[0023] The dipole antenna 100 also comprises a second portion 116 of conductive material that is electrically floating (e.g., is electrically isolated from the trace106 and the first portion 104). The width of the second portion 116 flares out in a similar fashion as the first portion 104 except in the opposite direction. That is, the width of the second portion 116 increases in a direction towards an end point 118 of the second portion 116, up to a maximum width 128. The flaring of the first and second portions 104, 116 form what is referred to herein as the hour glass shape. In certain embodiments, the second portion 116 may be on the same plane as the first portion 104. As illustrated, a length 130 of the second portion 116 may be longer than a length 126 of the first portion 104. In certain embodiments, the length 130 of the second portion 116 may be about a quarter of λ after accounting for circuit board material. In certain embodiments, the width of the second portion 116 increases towards the end point 118 up to a maximum width 128, and the width 128 may be maintained along the remaining length. For example, the width 128 of the second portion 116 may increase (or flare) for the first one to three sixteenths of an inch along its length 130 but then remains constant for the remaining length 130. In certain embodiments, the maximum width 128 may range from three to six percent of λ.

[0024] The second conductive layer 110 of the antenna 100 is separated from the first conductive layer 108 by an insulator. For example, the first layer 108 may be on one side of a substrate (not shown), and the second layer 110 may be disposed on the other side of the substrate. The second conductive layer 110 includes a third portion 120 of conductive material that is formed opposite to the second portion 116. A width of the third portion 120 flares out in a similar (or same) fashion to the second portion 116, but the third portion 120 may have a shorter length (e.g., from a connection point of the third portion 120 to the trace124 towards an end point 132) than the second portion 116. In one embodiment, the length of third portion 120 on the second layer 110 may be approximately equal to the length of the first portion 104 on the first layer 108. The third portion 120 is connected to a second trace 124 which is also disposed on the second layer 110. As illustrated, the third portion 120 of conductive material on the second layer 110 may be directly opposite to the second portion of conductive material 116 on the first layer 108.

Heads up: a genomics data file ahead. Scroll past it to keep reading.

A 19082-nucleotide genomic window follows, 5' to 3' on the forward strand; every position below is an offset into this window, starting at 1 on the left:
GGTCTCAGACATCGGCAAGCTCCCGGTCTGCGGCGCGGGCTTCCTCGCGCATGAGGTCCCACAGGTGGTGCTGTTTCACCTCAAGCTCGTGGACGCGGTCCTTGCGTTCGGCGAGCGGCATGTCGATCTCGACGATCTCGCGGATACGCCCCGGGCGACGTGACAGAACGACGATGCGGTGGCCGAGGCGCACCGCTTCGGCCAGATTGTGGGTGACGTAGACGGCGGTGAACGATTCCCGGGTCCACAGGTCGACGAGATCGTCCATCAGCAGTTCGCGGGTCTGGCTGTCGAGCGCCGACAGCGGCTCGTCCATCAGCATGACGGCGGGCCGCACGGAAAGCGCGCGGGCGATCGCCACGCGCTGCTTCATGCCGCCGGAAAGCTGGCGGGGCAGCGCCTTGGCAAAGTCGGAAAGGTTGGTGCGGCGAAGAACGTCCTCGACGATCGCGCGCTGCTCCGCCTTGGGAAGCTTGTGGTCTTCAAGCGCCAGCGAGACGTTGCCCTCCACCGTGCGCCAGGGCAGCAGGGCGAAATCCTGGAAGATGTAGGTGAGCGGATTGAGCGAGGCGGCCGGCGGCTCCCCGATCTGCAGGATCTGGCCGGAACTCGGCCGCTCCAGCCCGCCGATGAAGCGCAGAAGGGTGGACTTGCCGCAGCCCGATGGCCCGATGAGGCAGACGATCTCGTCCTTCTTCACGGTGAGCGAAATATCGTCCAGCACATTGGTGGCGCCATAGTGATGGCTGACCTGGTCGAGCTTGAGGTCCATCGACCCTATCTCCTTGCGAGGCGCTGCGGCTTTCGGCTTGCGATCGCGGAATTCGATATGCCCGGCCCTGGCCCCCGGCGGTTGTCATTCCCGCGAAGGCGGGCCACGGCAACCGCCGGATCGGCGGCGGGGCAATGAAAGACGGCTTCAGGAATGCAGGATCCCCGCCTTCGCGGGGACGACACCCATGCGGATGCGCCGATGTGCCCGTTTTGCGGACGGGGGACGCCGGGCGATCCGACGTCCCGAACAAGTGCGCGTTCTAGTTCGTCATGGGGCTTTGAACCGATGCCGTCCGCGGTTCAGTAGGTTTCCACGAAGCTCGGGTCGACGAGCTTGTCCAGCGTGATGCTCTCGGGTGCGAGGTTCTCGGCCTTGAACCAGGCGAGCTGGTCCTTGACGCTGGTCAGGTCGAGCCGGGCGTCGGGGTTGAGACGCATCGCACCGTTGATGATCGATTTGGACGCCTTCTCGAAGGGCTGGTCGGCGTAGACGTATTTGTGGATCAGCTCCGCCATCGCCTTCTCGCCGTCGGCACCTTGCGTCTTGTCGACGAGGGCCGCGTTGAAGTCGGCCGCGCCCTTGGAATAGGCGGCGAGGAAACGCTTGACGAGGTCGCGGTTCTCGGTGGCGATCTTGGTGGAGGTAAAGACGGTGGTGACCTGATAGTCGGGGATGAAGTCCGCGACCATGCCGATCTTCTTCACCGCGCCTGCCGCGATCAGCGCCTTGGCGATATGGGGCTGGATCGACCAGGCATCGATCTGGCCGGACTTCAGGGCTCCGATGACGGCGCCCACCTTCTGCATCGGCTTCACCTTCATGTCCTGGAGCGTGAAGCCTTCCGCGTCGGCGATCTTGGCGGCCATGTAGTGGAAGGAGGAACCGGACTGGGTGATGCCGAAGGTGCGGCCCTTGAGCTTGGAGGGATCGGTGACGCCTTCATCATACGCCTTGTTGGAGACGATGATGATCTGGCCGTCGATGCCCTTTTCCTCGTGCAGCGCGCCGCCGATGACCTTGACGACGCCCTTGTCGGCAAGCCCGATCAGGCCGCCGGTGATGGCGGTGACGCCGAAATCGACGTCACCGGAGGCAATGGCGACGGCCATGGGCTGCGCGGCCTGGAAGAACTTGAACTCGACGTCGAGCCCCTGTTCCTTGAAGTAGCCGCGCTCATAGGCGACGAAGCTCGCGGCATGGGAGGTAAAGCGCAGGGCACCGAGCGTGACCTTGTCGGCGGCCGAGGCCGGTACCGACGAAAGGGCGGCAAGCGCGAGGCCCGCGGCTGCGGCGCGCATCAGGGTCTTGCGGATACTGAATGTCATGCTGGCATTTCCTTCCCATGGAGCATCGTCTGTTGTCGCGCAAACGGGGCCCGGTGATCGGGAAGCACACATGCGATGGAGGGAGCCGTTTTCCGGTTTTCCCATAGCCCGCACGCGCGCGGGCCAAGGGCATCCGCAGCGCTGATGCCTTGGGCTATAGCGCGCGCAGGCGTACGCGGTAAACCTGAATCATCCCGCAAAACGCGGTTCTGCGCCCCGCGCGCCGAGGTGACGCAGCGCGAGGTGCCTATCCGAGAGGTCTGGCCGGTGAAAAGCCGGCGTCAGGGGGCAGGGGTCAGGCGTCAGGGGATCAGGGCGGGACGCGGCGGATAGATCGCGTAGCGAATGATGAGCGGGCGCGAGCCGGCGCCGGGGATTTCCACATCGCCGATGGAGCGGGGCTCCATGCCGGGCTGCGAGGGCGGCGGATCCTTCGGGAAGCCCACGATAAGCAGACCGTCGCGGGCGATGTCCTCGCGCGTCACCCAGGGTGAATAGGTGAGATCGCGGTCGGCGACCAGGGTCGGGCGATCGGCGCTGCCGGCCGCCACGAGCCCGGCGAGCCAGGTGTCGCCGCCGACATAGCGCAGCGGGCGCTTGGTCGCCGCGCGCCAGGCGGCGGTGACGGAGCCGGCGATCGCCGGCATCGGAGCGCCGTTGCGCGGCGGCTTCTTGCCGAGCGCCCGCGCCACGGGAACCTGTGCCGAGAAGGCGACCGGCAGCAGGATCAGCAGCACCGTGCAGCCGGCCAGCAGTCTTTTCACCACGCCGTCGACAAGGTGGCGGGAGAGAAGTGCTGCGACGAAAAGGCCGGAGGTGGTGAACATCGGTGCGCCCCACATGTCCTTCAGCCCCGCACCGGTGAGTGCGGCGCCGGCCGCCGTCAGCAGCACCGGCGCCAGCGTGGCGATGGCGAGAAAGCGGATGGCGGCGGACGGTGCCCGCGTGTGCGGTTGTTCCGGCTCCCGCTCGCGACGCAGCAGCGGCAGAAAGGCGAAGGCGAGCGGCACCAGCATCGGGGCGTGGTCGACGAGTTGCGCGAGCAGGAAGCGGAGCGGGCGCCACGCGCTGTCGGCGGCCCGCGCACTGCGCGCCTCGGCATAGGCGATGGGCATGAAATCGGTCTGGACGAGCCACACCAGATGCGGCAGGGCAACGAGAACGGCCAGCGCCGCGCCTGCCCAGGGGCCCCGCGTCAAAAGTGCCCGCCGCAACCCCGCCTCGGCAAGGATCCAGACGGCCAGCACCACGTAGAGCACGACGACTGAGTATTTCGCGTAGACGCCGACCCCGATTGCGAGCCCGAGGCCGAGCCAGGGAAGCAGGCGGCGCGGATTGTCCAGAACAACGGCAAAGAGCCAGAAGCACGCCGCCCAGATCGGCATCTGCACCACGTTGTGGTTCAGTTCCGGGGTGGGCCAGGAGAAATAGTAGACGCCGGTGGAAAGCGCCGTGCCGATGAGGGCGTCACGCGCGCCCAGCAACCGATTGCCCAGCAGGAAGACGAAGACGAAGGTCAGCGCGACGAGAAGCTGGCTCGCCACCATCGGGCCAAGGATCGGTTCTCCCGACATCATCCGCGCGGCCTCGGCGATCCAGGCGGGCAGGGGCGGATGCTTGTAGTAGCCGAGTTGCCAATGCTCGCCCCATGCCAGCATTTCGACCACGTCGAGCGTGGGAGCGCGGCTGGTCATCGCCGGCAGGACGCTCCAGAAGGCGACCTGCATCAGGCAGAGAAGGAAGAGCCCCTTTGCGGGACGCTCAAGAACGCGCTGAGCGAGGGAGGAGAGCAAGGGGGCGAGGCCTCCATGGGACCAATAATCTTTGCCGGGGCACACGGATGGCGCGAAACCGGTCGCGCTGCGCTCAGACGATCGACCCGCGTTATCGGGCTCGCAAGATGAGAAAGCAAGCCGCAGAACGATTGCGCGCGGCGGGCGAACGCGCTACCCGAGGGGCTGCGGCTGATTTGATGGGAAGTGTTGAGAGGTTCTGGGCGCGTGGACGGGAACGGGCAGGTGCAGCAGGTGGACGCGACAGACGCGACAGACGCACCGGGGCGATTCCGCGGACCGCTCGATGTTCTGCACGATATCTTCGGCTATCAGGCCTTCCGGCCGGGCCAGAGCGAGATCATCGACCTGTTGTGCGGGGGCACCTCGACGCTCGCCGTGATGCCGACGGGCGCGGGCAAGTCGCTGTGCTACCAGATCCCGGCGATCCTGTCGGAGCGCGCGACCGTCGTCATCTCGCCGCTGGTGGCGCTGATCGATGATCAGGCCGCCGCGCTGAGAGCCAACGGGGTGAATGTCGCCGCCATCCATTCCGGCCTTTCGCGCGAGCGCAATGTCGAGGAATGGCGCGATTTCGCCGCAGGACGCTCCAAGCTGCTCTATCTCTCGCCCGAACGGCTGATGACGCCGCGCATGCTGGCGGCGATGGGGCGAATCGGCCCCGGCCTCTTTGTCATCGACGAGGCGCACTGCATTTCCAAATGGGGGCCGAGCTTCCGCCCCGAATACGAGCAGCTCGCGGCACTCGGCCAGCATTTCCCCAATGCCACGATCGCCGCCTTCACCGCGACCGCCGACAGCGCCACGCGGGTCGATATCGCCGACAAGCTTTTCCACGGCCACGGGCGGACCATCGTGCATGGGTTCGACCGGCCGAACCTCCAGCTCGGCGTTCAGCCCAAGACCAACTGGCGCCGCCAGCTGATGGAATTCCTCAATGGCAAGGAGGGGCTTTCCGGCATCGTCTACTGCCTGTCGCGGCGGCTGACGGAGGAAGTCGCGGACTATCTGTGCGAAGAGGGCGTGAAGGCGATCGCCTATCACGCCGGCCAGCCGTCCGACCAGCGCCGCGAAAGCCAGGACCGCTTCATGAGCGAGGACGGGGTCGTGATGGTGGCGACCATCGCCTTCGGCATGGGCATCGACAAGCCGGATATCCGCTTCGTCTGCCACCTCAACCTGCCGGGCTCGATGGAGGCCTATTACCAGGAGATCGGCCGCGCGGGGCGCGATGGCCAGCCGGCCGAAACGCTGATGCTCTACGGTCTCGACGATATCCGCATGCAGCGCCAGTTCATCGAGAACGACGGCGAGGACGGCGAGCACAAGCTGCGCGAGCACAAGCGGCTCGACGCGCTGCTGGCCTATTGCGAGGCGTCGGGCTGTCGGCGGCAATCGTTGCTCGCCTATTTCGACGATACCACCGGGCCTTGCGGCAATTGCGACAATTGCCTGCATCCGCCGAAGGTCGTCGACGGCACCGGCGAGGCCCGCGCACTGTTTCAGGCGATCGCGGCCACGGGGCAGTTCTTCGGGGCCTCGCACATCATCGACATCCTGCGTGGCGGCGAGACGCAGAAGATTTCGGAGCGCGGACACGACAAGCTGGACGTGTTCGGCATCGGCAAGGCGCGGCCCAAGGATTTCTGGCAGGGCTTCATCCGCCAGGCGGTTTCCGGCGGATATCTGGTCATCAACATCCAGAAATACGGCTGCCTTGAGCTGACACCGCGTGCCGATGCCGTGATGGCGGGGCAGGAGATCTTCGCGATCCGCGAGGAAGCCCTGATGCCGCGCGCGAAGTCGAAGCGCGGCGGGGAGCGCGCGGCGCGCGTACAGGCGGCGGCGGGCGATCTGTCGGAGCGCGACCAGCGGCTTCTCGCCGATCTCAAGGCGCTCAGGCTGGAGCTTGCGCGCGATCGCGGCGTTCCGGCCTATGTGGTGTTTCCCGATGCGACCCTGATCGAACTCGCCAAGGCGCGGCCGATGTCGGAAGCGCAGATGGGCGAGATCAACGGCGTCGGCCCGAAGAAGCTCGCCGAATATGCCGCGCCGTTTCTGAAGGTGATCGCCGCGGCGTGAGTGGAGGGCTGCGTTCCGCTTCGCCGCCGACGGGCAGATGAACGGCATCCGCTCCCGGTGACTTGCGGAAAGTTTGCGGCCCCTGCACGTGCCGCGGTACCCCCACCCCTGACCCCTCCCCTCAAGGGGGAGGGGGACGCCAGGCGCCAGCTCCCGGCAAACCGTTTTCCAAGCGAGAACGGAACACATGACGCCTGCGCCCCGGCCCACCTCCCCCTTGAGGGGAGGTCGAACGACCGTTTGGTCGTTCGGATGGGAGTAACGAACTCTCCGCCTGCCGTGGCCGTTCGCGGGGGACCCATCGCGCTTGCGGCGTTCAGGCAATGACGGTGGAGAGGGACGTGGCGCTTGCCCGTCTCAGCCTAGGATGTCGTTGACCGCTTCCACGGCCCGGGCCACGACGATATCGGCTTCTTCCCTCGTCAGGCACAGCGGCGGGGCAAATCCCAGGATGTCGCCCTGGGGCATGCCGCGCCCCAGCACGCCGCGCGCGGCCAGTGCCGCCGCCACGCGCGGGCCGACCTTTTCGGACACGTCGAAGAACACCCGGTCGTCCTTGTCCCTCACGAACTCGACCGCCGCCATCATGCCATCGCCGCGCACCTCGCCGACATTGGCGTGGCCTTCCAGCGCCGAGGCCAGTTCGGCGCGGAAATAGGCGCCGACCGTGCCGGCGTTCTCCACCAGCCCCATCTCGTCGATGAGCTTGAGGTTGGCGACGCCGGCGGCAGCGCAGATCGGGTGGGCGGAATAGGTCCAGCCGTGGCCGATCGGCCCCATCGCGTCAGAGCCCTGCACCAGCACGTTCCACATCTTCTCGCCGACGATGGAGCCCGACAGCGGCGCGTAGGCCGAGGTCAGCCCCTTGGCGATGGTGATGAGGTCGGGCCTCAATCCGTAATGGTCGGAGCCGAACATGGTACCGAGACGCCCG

[0025] The second layer 110 also includes a fourth portion 122 of conductive material which is electrically floating (e.g., electrically isolated from the trace 124, the third portion of conductive material 120, and the elements (e.g., first and second portions 104, 116) on the first layer 108). The width of the fourth portion 122 flares out in a similar (or same) manner as the first portion 104 and may be directly opposite the first portion 104. While Figure 1 illustrates the first, second, third, and fourth portions 104, 116, 120, 122 flaring out in a continuous manner, the width of the first, second, third, and fourth portions 104, 116, 120, 122 may also flare out in a discrete manner (e.g., according to a step function).

[0026] In certain aspects, the portions of the conductive materials 104, 116, 120, 122 that flare out may have a semicircle shape. Similar to the first and second portions, the width of the third and fourth portions 120, 122 may increase towards the end points 132, 134, respectively, up to a maximum width (not shown), and the maximum width may be maintained along the remaining length of the third and fourth portions 120, 122.